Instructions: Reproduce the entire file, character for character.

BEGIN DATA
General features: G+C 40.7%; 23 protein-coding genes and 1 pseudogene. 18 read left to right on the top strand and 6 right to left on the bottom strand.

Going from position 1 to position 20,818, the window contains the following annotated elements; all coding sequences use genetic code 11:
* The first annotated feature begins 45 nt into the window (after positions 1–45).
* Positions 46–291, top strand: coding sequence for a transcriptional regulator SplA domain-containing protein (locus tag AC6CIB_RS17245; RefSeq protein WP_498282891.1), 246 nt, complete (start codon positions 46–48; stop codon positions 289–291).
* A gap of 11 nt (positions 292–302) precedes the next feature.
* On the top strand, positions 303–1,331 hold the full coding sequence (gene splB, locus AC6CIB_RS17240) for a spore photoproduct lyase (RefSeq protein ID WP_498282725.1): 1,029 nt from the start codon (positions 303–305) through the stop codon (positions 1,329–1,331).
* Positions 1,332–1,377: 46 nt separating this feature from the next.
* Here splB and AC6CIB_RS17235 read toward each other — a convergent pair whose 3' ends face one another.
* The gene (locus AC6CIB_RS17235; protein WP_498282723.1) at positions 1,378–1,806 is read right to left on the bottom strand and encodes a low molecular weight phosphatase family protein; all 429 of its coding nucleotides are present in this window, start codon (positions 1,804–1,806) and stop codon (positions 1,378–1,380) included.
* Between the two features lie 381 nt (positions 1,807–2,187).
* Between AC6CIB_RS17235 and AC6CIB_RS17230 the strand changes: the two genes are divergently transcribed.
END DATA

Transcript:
General features: G+C 40.7%; 23 protein-coding genes and 1 pseudogene. 18 read left to right on the top strand and 6 right to left on the bottom strand.

Going from position 1 to position 20,818, the window contains the following annotated elements; all coding sequences use genetic code 11:
* The first annotated feature begins 45 nt into the window (after positions 1–45).
* Positions 46–291, top strand: coding sequence for a transcriptional regulator SplA domain-containing protein (locus tag AC6CIB_RS17245; RefSeq protein WP_498282891.1), 246 nt, complete (start codon positions 46–48; stop codon positions 289–291).
* A gap of 11 nt (positions 292–302) precedes the next feature.
* On the top strand, positions 303–1,331 hold the full coding sequence (gene splB, locus AC6CIB_RS17240) for a spore photoproduct lyase (RefSeq protein ID WP_498282725.1): 1,029 nt from the start codon (positions 303–305) through the stop codon (positions 1,329–1,331).
* Positions 1,332–1,377: 46 nt separating this feature from the next.
* Here splB and AC6CIB_RS17235 read toward each other — a convergent pair whose 3' ends face one another.
* The gene (locus AC6CIB_RS17235; protein WP_498282723.1) at positions 1,378–1,806 is read right to left on the bottom strand and encodes a low molecular weight phosphatase family protein; all 429 of its coding nucleotides are present in this window, start codon (positions 1,804–1,806) and stop codon (positions 1,378–1,380) included.
* Between the two features lie 381 nt (positions 1,807–2,187).
* Between AC6CIB_RS17235 and AC6CIB_RS17230 the strand changes: the two genes are divergently transcribed.